Wilderness safety classes put to use just hours after being learned
For two days in May, snow fell endlessly, making air travel from the village of Anakatuvuk Pass impossible. A group of North America Outdoor Institute instructors had gone to the community earlier in the week to host a wilderness safety challenge game, and they’d ended up stranded. Finally, word came that the skies were clearing, and their plane would arrive shortly.
As they waited at the airstrip, a young woman they recognized from their training came sprinting up.
“Thank you for coming,” she said in a breathless rush. “I’m glad I went to school the day you were here because I was able to use the lessons you taught us in the Wilderness Safety Challenge game to help my uncle. He crashed his snowmachine into a bridge last night, and I knew to tell people to hold his head and get him in an improvised hypo-wrap. Thank you so much for teaching us what to do.”
She went on to explain that her uncle had injured his neck in the accident and was taken by emergency Medivac to a hospital in Fairbanks. She was relieved to know that playing this game and learning what to do in a situation like this had helped save his life.
A few weeks earlier, a girl in Barrow shared a similar story of a friend who was injured in a snowmachine crash but had a very different outcome.
“My friend broke his neck, but we didn’t know what to do,” she told NAOI education director Dorothy Adler. “It was so cold we wanted to warm him up so we had him get up and move inside. But he died.”
For anyone who recreates in Alaska, knowing what to do in an emergency can mark the difference between life and death.
The Wilderness Safety Challenge game, developed under a grant from the Alaska Division of Parks in 2009, was originally meant for trail users, but is now so popular, it has been expanded to cover year-round outdoor recreation and travel.
From Little Explorers to Wild Alaska Women, the NAOI Wilderness Safety Challenge provides a fun, interactive way to learn and practice survival skills that can save your life.
“Medical emergencies can happen any time, any place,” Adler said. “If you don’t take the time to learn any other skill, everyone should learn wilderness first aid.”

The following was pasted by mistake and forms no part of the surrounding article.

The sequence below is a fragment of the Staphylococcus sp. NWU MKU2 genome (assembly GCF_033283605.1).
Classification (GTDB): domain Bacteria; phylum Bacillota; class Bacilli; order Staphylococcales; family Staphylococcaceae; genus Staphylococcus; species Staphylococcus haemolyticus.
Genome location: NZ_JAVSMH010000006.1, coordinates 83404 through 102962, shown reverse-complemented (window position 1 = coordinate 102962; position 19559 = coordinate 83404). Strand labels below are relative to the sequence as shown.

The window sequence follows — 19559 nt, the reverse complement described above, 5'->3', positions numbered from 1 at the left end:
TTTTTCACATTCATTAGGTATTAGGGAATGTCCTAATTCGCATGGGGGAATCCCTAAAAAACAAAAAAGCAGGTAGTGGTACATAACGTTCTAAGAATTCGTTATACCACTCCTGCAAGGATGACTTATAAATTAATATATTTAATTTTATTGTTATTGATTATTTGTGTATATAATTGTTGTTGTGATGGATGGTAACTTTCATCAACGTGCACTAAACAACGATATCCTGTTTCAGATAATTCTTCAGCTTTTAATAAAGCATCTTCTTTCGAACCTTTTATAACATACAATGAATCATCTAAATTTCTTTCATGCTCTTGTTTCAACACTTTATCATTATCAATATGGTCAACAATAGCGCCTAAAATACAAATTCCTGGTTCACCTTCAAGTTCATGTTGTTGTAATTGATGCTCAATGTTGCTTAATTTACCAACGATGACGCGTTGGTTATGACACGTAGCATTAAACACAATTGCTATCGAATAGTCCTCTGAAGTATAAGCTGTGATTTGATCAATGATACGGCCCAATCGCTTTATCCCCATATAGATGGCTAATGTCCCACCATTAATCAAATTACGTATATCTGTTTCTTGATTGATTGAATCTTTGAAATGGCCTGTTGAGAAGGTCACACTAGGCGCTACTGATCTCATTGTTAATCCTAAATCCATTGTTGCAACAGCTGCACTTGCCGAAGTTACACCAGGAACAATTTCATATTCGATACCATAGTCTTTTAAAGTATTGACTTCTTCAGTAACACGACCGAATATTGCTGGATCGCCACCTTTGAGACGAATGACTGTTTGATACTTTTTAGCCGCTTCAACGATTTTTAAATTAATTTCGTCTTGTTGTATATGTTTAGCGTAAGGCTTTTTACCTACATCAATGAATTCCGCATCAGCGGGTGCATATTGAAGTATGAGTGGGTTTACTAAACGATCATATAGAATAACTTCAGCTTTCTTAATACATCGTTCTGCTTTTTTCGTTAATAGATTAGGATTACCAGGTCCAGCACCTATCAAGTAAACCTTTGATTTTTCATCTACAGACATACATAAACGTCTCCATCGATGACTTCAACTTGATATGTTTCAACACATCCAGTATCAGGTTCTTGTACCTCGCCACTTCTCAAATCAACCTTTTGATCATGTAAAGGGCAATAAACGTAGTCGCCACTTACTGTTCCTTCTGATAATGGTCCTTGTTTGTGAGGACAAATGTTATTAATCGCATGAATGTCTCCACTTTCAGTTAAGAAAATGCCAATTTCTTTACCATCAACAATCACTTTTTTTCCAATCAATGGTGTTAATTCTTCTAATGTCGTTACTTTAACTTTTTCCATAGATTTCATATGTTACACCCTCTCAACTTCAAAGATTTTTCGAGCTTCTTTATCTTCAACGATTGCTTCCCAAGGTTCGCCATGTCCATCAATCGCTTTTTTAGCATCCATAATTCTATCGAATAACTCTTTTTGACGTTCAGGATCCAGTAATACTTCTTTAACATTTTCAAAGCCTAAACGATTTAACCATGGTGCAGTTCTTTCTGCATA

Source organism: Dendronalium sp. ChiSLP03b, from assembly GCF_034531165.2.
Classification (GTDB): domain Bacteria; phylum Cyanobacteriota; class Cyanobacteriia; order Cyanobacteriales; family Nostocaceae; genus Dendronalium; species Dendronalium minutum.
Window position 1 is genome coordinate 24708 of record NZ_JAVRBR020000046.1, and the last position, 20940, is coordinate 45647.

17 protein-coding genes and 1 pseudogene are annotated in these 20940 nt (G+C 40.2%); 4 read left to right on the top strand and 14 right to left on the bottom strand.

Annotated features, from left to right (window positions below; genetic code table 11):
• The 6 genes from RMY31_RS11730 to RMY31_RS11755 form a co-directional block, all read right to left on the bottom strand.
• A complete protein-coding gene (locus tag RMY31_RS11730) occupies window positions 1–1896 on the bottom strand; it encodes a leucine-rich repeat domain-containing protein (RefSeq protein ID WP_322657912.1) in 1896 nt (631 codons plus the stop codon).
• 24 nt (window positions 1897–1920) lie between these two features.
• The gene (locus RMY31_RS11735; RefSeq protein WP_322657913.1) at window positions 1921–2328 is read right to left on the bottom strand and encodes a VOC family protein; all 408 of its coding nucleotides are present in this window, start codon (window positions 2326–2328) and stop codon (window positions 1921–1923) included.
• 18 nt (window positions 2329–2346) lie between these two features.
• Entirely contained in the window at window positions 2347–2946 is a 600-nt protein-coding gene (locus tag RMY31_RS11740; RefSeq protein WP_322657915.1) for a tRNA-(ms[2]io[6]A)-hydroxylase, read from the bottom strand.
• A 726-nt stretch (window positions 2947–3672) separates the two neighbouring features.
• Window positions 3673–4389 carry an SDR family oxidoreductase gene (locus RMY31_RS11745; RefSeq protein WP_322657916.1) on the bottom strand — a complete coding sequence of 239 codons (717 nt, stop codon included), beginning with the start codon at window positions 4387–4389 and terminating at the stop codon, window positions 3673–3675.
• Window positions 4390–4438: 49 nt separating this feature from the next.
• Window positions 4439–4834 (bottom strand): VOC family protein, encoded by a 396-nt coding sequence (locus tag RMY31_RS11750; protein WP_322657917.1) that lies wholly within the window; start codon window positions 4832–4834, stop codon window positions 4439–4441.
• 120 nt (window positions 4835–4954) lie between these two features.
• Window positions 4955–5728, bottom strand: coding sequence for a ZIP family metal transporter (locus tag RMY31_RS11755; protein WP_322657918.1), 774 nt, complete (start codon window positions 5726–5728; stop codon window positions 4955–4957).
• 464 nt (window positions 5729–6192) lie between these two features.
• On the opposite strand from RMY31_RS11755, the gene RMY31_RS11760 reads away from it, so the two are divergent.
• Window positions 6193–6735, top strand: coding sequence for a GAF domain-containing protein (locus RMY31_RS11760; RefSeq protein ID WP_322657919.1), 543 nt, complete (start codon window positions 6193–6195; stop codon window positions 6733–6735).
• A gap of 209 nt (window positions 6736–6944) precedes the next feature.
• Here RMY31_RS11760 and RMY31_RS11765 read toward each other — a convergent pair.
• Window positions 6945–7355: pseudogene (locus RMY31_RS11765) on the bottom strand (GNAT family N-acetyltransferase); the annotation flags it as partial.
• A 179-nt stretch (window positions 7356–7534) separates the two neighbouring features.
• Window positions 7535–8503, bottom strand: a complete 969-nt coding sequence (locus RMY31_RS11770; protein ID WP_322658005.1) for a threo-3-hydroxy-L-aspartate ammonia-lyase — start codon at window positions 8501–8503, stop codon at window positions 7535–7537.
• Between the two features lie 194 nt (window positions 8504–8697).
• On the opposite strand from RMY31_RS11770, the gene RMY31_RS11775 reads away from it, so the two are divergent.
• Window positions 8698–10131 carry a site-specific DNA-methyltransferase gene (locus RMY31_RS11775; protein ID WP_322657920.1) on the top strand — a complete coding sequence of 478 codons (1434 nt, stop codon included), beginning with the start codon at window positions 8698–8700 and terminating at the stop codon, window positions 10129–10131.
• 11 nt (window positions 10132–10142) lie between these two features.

Josh Dufus, a student in Adler’s Wilderness First Responder class last year, learned skills that he put to use in a real rescue in Prince William Sound during a break in the class. He had returned to his home in Whittier for the weekend when he was called on to help after two fishermen fell overboard.
“I couldn’t believe it when I ended up in a situation where I needed the very skills I had just learned in this class,” Dufus said. “I realized that day just how important it is that everyone take the time to get at least some training in wilderness medicine.”
For anyone looking for a career in search and rescue, emergency response, guiding, camp counseling or just because you love adventure, the wilderness safety challenge offers a unique and fun way to learn. The next step for NAOI is to train instructors to teach and facilitate the game for others.
“We are working on developing a program to train instructors through this game,” said Adler. “Alaska is such a big state with so many varied challenges that we need a broad network of trained professionals that can teach others these skills.”
The goal is to teach both adults and youth who will then become leaders and instructors of tomorrow.
“We have found that there are a lot of teenagers with the interest and aptitude for possible careers in fields that require teaching,” Adler said. “And this game is the perfect tool for them to use to share their knowledge with others.”
Call (907) 376-2898 or check out the calendar of opportunities at www.naoiak.org.